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How Can A Doughnut Solve Both Poverty And Climate Change Simultaneously?

Kate Raworth entered the field of economics with a vision of changing the world like many of us dreamt of doing. During her years of obtaining her degree, she realised most economic theories had simplified concepts into one that is to do with basic supply and demands between people and businesses. Economic concepts in the past had no room for complexities that make up every human being and society.

The concept of Doughnut Economics shook the well-embedded capitalist worldview of measuring economic growth through the well-established metric Gross Domestic Product (GDP) with the publication of her book in 2017, ‘Doughnut Economics: 7 Ways to Think Like A 21st Century Economist’

Source: Better Tomorrow Speaker Series

The concept is simple, like a doughnut that you’d find in the store, there is an outer ring and an inner ring. What we have to achieve as a planetary household is to ensure that we stay in the inner ring where all the goodness of a doughnut is where there is ecological balance and everyone’s basic needs (food, water, housing, healthcare, etc) are met. 

The challenge is staying within the ring – collectively as a society, leaving no one behind, because the concept warns that if we push beyond the boundaries of the ring, we will overshoot ecologically or push Mother Nature to more pressure than she could withstand[1]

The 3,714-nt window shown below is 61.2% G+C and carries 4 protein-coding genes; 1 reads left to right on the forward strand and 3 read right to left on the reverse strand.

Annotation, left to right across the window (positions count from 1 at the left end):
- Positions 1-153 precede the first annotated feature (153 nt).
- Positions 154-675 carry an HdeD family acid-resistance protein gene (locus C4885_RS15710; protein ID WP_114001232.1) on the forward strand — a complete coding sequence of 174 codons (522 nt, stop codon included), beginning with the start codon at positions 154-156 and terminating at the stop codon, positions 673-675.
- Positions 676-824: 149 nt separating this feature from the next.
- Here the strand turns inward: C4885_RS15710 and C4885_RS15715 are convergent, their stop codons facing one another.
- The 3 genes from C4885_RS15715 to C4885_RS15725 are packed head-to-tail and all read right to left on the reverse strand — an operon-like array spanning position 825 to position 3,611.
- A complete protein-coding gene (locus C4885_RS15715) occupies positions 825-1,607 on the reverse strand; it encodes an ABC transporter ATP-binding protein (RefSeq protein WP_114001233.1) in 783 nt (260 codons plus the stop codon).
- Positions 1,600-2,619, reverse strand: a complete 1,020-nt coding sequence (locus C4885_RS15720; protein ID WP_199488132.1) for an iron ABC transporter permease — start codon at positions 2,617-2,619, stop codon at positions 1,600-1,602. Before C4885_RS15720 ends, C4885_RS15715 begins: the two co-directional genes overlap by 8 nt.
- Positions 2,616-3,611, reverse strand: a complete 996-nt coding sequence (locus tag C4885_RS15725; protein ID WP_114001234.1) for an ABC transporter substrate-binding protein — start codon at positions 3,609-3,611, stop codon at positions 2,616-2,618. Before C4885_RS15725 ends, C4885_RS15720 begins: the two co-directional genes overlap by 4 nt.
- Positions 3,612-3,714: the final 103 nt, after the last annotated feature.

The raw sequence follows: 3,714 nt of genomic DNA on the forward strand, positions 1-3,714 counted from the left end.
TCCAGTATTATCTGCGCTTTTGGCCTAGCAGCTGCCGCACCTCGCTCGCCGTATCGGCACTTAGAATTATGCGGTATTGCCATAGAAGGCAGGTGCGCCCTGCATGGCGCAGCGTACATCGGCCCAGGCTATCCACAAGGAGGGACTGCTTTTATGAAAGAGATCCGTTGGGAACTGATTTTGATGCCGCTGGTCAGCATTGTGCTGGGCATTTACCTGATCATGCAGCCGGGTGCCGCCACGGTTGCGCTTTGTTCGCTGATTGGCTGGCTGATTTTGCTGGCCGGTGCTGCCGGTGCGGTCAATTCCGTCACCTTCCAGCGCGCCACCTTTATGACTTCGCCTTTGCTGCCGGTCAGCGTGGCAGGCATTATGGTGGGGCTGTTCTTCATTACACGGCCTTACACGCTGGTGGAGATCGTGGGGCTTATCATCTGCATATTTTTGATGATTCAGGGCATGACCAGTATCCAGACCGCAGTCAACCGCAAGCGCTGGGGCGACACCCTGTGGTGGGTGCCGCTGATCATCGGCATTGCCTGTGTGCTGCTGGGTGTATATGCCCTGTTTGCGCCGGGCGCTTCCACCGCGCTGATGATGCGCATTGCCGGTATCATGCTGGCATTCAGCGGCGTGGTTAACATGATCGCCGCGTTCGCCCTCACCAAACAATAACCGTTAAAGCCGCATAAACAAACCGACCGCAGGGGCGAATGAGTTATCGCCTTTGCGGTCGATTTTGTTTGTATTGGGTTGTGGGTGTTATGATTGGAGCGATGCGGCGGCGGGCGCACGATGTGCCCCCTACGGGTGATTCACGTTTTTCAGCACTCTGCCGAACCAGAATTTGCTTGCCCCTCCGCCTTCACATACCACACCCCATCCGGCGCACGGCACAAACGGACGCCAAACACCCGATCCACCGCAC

It is a tough call to apply this interesting, but serious approach to safeguard the future of our society and planet. 

As a global citizen, each individual that comes together as communities and builders of economies through small-medium sized businesses can play a part in creating an equitable society. Here’s how: 

Building Back Your Businesses Better 

With the looser SOP restrictions, businesses are opening back as usual after months of closure. The top priority is, of course, to recover from the financial dent the pandemic has caused. And while we look at how revenue and profits are shared in businesses where stakeholders are prioritised in terms of returns, it is also one of the many causes of inequality observed today. Instead, can businesses shift their mindset to a more equitable distribution of wealth?

Source: Unsplash

1: Instilling fairer ways of business dealing

As a business, there are a few questions that you could ask in ensuring your business is one that is beneficial to society through the five pillars of corporate psychotherapy:

  • What is the purpose of your business? 
  • How is your business governed
  • What is your current business network?
  • Who owns the business? 
  • How is your business funded

2. It’s Never Too Late To Jump On The Sustainable Bandwagon 

If the answers to the initial question shed a light on major flaws in your business model, it is time to review them once more with doughnut economic lenses.  It is time to do our fair share by acknowledging the changes in reducing greenhouse gas emissions and at the same time giving back to both the community and the living systems that have supported us.